36 Evaluation Cases 4 evaluation cases are conducted in all macro-regions: MED-CSP at coast with seawater cooling SWRO and CSP at coast with seawater cooling SWRO at coast and CSP inland with air cooling SWRO at cost, CSP inland with solar only operation and air cooling For the electricity generation by CSP plant DNI classes: 2000 / 2400 / 2800 kWh/m²/y Fossil fuel options: Heavy Fuel Oil (HFO) / Natural Gas (NG) Electricity mix for solar only option P07/FICHT v1

37 P07/FICHT v1 Mediterranean Red Sea Gulf Levelized Water Costs by MED

38 38 Source: NETL 6543P07/FICHT v1 Red Sea Mediterranean Gulf Levelized Water Costs by SWRO

39 Bridging the Water Gap in MENA P07/FICHT v1 Water supply (MCM/y) based on within the average climate change scenario for MENA

40 Bridging the Water Gap in MENA P07/FICHT v1 Excerpt: OMAN Water Production in MCM/y Efficiency Gains Unsustainable Extractions CSP Desalination Conventional Desalination Wastewater Reuse Surface Water Extractions Groundwater Extractions Total Demand BaU No of Desalination Plants* installed *Reference desalination plant capacity: 100,000 m³/d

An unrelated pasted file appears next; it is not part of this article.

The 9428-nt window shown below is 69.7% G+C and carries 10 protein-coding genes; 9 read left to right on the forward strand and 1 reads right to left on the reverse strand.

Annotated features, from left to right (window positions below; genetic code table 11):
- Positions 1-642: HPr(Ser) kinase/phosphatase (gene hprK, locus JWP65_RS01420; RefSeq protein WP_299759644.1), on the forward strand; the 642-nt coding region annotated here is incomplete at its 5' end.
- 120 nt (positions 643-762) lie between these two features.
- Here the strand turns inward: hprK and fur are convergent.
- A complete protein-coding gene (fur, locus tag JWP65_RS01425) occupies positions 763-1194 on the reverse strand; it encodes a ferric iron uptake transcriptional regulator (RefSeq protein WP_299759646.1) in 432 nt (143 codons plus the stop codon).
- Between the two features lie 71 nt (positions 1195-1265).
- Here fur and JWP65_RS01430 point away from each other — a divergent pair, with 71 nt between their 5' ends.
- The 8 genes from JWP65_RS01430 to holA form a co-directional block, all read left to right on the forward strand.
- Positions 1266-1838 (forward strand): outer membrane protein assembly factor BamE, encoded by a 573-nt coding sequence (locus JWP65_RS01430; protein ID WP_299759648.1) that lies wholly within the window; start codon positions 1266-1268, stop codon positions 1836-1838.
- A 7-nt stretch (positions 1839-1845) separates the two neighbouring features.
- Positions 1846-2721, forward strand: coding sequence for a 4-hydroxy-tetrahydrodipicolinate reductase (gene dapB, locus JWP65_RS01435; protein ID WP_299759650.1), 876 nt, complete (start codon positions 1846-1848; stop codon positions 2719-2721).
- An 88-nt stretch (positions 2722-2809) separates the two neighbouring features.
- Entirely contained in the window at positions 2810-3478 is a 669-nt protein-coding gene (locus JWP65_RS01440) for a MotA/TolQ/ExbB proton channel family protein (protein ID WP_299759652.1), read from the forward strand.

41 Bridging the Water Gap in MENA P07/FICHT v1 Excerpt: SAUDI ARABIA Water Production in MCM/y Efficiency Gains Unsustainable Extractions CSP Desalination Conventional Desalination Wastewater Reuse Surface Water Extractions Groundwater Extractions Total Demand BaU No of Desalination Plants* installed *Reference desalination plant capacity: 100,000 m³/d

42 Bridging the Water Gap in MENA P07/FICHT v1 Excerpt: LIBYA Water Production in MCM/y Efficiency Gains Unsustainable Extractions CSP Desalination Conventional Desalination Wastewater Reuse Surface Water Extractions Groundwater Extractions Total Demand BaU No of Desalination Plants* installed *Reference desalination plant capacity: 100,000 m³/d

43 Bridging the Water Gap in MENA P07/FICHT v1 Excerpt: MOROCCO Water Production in MCM/y Efficiency Gains Unsustainable Extractions CSP Desalination Conventional Desalination Wastewater Reuse Surface Water Extractions Groundwater Extractions Total Demand BaU No of Desalination Plants* installed *Reference desalination plant capacity: 100,000 m³/d

44 Conclusions P07/FICHT v1 Desalination has the potential to close the water gap (basically) Limitations may arise from environmental and financial aspects In most evaluation cases, SWRO appears more favorable, however certain circumstances may call for MED Energy is the major cost item for desalinated water Future developments of electricity cost will highly influence water production costs